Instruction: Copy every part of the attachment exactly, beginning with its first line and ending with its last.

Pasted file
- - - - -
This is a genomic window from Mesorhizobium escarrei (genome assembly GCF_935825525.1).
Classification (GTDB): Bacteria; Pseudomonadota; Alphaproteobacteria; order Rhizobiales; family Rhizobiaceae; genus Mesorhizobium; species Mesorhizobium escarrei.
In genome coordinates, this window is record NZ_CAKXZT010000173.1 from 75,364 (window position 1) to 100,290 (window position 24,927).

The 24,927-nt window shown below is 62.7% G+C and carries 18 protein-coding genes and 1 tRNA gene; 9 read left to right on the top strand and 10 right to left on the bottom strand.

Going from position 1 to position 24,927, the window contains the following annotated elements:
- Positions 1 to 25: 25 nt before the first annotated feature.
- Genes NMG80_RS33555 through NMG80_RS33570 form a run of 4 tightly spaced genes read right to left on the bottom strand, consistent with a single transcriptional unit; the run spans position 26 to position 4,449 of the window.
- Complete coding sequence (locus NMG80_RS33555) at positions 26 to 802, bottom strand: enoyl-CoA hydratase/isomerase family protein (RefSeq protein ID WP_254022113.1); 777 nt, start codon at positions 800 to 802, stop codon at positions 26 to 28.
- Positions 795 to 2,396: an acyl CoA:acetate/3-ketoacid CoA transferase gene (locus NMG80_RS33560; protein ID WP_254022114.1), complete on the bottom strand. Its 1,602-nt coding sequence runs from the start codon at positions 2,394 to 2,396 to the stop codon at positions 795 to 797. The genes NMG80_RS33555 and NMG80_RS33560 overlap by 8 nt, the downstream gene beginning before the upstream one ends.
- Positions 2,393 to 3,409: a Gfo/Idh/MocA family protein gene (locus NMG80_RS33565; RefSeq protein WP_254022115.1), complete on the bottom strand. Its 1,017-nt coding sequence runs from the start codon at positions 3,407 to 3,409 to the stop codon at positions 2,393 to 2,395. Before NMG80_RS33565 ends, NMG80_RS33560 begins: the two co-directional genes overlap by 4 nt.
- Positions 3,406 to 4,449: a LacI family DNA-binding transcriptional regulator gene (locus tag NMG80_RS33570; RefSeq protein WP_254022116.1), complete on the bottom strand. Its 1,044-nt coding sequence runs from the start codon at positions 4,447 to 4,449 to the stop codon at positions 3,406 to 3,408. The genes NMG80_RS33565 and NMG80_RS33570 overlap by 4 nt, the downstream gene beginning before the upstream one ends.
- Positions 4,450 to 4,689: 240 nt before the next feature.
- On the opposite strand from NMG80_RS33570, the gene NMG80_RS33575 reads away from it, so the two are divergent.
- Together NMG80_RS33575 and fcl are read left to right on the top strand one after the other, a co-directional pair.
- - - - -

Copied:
This is a genomic window from Mesorhizobium escarrei (genome assembly GCF_935825525.1).
Classification (GTDB): Bacteria; Pseudomonadota; Alphaproteobacteria; order Rhizobiales; family Rhizobiaceae; genus Mesorhizobium; species Mesorhizobium escarrei.
In genome coordinates, this window is record NZ_CAKXZT010000173.1 from 75,364 (window position 1) to 100,290 (window position 24,927).

The 24,927-nt window shown below is 62.7% G+C and carries 18 protein-coding genes and 1 tRNA gene; 9 read left to right on the top strand and 10 right to left on the bottom strand.

Going from position 1 to position 24,927, the window contains the following annotated elements:
- Positions 1 to 25: 25 nt before the first annotated feature.
- Genes NMG80_RS33555 through NMG80_RS33570 form a run of 4 tightly spaced genes read right to left on the bottom strand, consistent with a single transcriptional unit; the run spans position 26 to position 4,449 of the window.
- Complete coding sequence (locus NMG80_RS33555) at positions 26 to 802, bottom strand: enoyl-CoA hydratase/isomerase family protein (RefSeq protein ID WP_254022113.1); 777 nt, start codon at positions 800 to 802, stop codon at positions 26 to 28.
- Positions 795 to 2,396: an acyl CoA:acetate/3-ketoacid CoA transferase gene (locus NMG80_RS33560; protein ID WP_254022114.1), complete on the bottom strand. Its 1,602-nt coding sequence runs from the start codon at positions 2,394 to 2,396 to the stop codon at positions 795 to 797. The genes NMG80_RS33555 and NMG80_RS33560 overlap by 8 nt, the downstream gene beginning before the upstream one ends.
- Positions 2,393 to 3,409: a Gfo/Idh/MocA family protein gene (locus NMG80_RS33565; RefSeq protein WP_254022115.1), complete on the bottom strand. Its 1,017-nt coding sequence runs from the start codon at positions 3,407 to 3,409 to the stop codon at positions 2,393 to 2,395. Before NMG80_RS33565 ends, NMG80_RS33560 begins: the two co-directional genes overlap by 4 nt.
- Positions 3,406 to 4,449: a LacI family DNA-binding transcriptional regulator gene (locus tag NMG80_RS33570; RefSeq protein WP_254022116.1), complete on the bottom strand. Its 1,044-nt coding sequence runs from the start codon at positions 4,447 to 4,449 to the stop codon at positions 3,406 to 3,408. The genes NMG80_RS33565 and NMG80_RS33570 overlap by 4 nt, the downstream gene beginning before the upstream one ends.
- Positions 4,450 to 4,689: 240 nt before the next feature.
- On the opposite strand from NMG80_RS33570, the gene NMG80_RS33575 reads away from it, so the two are divergent.
- Together NMG80_RS33575 and fcl are read left to right on the top strand one after the other, a co-directional pair.